President Signs TSCA Reform, but Hurdles Remain
On June 22, President Barack Obama signed into law the Frank R. Lautenberg Chemical Safety for the 21st Century Act, finalizing reform of the 1976 Toxic Substances Control Act (TSCA). 
Named for the late Senator Lautenberg, a longtime proponent of TSCA reform, the Chemical Safety for the 21st Century Act requires EPA to evaluate the safety of existing chemicals in commerce, starting with those most likely to cause risks, and to evaluate new and existing chemicals against a new risk-based safety standard that includes explicit considerations for vulnerable populations. 
“This is proof that even in the current polarized political climate here in Washington, things can work,” the president said at a White House signing ceremony.

But while the Lautenberg Act had bipartisan support and help from both environmentalists and chemical manufacturers, its effectiveness—including EPA’s ability to meet all its requirements—remains to be seen. The Act sets tight deadlines for the agency to promulgate several rules specifying how it will execute the law. The details of those yet-to-be-proposed rules could test the strength of the unusual coalition that guided the Act through Congress, according to lawyer and industrial hygienist Neil Feldscher, CIH, CSP, FAIHA.
“We don’t know that this is going to be an improvement,” says Feldscher. “TSCA in ’76 was revolutionary, and then we found all of its shortcomings. I think it’s going to be interesting to see if we end up with something that EPA can effectively manage, and [that doesn’t] leave chemicals out there for decades while they figure out whether they’re hazards or not.”
For Feldscher, who previously worked for a large environmental law practice, EPA’s biggest immediate challenge will be to specify its screening process for identifying high priority chemicals. “That is a rule that EPA is going to have to write, and they’re only being given one year to write it,” Feldscher says. “And I can imagine how either side of this issue may not be satisfied. The environmentalist side may feel it’s not strong enough, it’s not strict enough, it doesn’t require enough, and the chemical manufacturing side may feel it’s too strict.”
"If we start seeing thousands of chemicals identified as a high risk, then I think we’re going to have to reevaluate if and when risk assessments can be completed."
Given that more than 70,000 chemicals have been identified in commerce, the number of high priority chemicals could exceed EPA’s capacity to conduct timely risk assessments, Feldscher says.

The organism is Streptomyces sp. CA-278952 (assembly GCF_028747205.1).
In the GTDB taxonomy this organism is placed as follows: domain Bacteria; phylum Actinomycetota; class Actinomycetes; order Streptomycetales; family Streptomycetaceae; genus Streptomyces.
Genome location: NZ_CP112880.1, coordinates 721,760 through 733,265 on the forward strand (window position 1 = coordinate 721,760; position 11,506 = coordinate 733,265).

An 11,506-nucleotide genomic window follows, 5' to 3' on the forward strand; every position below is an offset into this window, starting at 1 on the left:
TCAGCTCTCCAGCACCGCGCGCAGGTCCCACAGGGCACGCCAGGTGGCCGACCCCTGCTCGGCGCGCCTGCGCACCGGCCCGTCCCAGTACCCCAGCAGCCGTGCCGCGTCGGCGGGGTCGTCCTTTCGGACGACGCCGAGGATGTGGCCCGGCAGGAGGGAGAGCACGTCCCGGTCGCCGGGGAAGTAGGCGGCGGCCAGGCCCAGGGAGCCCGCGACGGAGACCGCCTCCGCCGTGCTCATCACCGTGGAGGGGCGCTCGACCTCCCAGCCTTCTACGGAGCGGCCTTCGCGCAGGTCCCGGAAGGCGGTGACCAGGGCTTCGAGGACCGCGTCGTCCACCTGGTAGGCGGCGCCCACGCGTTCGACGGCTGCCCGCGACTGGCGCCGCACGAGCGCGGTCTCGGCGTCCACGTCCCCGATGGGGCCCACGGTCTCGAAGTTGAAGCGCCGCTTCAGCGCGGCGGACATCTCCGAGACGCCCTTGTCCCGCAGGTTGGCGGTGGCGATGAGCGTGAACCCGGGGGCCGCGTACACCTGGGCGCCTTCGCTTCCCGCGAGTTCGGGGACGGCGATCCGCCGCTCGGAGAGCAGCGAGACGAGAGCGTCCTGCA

“If only a few hundred chemicals are put into the high category, that may be a realistic goal, though it will still require a significant amount of time,” Feldscher says. He notes that in 2014, EPA identified 345 chemicals as high risk under its current screening process. “But if we start seeing thousands of chemicals identified as a high risk, then I think we’re going to have to reevaluate if and when risk assessments can be completed.”
One of the more sensitive aspects of the new law concerns how EPA will address claims of confidentiality. Under TSCA, EPA collected and shared a range of information on chemicals. But chemical manufacturers’ claims of confidentiality limited the release of information to EPA. 
Under the Lautenberg Act, EPA will issue a new rule describing how it will decide whether to grant confidentiality. As a first step, manufacturers will have to provide EPA with a list of all chemicals they’ve manufactured or processed in the last ten years. 
“Every manufacturer’s going to have to submit what they produce, and they’re going to have to substantiate their claims for confidentiality,” Feldscher says. “They’re going to have to explain” why their claims have merit, “which appears to be requiring the EPA to re-review all older confidentiality claims.”
More information about the Lautenberg Act is available from EPA.
Special to the Digital Synergist: An Interview with Neil Feldscher Neil Feldscher, CIH, CSP, Esq., of the New York City Department of Environmental Protection, Bureau of Engineering Design and Construction and a member of the AIHA Legal Issues Committee, recently spoke with The Synergist about EPA’s requirements under the Lautenberg Act. The following transcript has been edited for clarity.

(Editor's note: The views expressed in this interview are those of Neil Feldscher and do not necessarily reflect those of his employer.) The Synergist: EPA is required by the Lautenberg Act to evaluate the safety of chemicals in commerce. Given the number of chemicals in commerce, how might the agency attempt to do that?
Neil Feldscher: That is probably going to be one of the biggest questions. I believe at last count we’re at over 70,000 chemicals in commerce. I think it’s going to end up being very difficult for them. Their starting spot is the TSCA Work Plan 2014 Update, which was a reduction to 90 chemicals from the 2012 Update. Once they identify both their prioritization process and their risk evaluation p I think that’s where we’ll get an idea of how this is going to happen.